This crybaby bridge is in the area of the melon heads. The bridge is on Wisner Road in Chardon Township, Geauga County, Ohio, just north of Kirtland Chardon Rd. A large section of the road is permanently closed; the bridge lies just before the south end of the closed section.[2]


In Weird Maryland: Your Travel Guide to Maryland's Local Legends and Best Kept Secrets, authors Matt Lake, Mark Moran, and Mark Sceurman include three first-person narratives of crybaby bridge experiences in Maryland. The locations mentioned are the Governor's Bridge Road bridge, one on Lottsford Vista Road, and a third unspecified but possibly described the Lottsford Vista Road bridge as well. The latter narratives make mention of purported Satanic churches near the bridge and the appearance of the Goatman.[6]


De Kalb[edit]

"Crybaby Bridge", or "Spook Bridge", located about 25 miles west of Texarkana, runs across county road 4130, located 4 miles south of De Kalb, Texas. Legend says that a mother driving a car plunged into the creek, and the baby drowned in the near-freezing waters.[7]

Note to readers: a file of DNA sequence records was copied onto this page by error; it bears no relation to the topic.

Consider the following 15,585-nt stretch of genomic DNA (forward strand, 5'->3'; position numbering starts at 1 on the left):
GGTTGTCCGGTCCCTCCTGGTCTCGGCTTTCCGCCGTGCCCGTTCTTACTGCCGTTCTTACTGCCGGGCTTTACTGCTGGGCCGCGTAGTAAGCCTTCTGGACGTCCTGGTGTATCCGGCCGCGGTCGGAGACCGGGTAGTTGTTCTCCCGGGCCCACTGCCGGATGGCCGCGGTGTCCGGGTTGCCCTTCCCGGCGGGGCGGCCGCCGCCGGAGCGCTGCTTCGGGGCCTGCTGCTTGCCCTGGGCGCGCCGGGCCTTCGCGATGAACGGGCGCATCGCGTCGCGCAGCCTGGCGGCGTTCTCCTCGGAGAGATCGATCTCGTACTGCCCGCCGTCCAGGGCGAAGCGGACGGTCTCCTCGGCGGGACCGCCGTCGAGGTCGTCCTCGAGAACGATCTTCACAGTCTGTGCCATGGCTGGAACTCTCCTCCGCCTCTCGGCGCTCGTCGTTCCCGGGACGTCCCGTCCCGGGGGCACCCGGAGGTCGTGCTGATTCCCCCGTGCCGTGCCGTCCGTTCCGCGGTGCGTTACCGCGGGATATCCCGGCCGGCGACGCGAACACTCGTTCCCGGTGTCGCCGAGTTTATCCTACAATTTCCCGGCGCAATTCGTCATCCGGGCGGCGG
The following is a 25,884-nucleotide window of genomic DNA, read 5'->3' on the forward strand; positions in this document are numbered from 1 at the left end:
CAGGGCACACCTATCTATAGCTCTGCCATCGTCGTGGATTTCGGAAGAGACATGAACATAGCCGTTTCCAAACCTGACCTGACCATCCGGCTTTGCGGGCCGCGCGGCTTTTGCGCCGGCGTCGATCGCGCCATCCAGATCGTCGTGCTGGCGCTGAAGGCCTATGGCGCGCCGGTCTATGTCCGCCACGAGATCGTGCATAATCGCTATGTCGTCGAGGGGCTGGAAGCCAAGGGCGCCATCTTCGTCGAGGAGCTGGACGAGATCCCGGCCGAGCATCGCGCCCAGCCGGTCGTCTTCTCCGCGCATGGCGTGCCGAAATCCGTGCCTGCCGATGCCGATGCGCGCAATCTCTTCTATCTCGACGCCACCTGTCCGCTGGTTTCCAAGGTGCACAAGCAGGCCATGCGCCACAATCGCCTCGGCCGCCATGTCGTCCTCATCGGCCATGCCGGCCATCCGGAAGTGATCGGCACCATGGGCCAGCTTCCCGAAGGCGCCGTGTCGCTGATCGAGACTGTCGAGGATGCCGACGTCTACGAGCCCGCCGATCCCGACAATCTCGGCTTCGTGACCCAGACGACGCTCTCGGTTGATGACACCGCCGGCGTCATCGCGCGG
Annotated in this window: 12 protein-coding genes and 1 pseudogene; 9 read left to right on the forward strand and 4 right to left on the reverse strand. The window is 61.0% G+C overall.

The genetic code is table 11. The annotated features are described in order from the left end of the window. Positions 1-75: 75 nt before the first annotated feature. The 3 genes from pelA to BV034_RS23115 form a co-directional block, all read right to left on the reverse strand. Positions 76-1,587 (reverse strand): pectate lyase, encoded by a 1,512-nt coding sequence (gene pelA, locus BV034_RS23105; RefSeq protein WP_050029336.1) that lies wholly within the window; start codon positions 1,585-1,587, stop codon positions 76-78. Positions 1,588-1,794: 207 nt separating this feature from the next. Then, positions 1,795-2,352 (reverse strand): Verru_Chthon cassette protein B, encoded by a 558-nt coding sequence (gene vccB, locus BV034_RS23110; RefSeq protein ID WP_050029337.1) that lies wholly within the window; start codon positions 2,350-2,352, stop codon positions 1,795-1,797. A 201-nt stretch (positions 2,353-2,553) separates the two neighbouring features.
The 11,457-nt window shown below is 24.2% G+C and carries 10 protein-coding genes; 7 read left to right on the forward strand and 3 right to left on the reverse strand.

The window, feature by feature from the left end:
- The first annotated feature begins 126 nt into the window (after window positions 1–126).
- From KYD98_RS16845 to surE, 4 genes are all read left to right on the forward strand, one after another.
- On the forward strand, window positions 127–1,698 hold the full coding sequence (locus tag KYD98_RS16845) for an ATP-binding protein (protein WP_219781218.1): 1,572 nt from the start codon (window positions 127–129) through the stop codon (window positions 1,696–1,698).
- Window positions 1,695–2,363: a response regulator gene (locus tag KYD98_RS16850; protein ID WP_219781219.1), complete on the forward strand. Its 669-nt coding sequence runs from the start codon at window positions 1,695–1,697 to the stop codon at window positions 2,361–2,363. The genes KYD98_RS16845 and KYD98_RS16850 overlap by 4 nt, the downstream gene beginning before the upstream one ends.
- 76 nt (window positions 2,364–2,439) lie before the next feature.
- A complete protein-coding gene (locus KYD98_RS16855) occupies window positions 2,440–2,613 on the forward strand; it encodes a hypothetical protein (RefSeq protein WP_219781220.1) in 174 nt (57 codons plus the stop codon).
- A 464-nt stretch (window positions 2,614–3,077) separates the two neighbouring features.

Jack Creek, a stream west of Lufkin, Texas, has for years been known as Cry Baby Creek, supposedly because a woman and a baby died when their auto veered off a wooden bridge and fell into the steep creek. Annette Sawyer of Lufkin said visitors who come to the site at night claim they have heard sounds resembling a baby crying. One visitor supposedly found the imprint of a baby’s hand on her auto window after returning from the bridge.[8]

Port Neches[edit]

"Sarah Jane Bridge" on East Port Neches Avenue in Port Neches, Texas, is said to be the bridge from which a baby of the same name was thrown into the alligator-infested water by a man who had murdered the child's mother. It is said Sarah Jane can be heard crying from the water when one stands on the bridge on hot summer nights. The child's mother, a headless ghost wandering the woods nearby, can also be heard whispering "Sarah Jane" as she searches the forest with a lantern. The legendary Sarah Jane is Sarah Jane Block, who lost no children and lived to the age of 99.[9][10]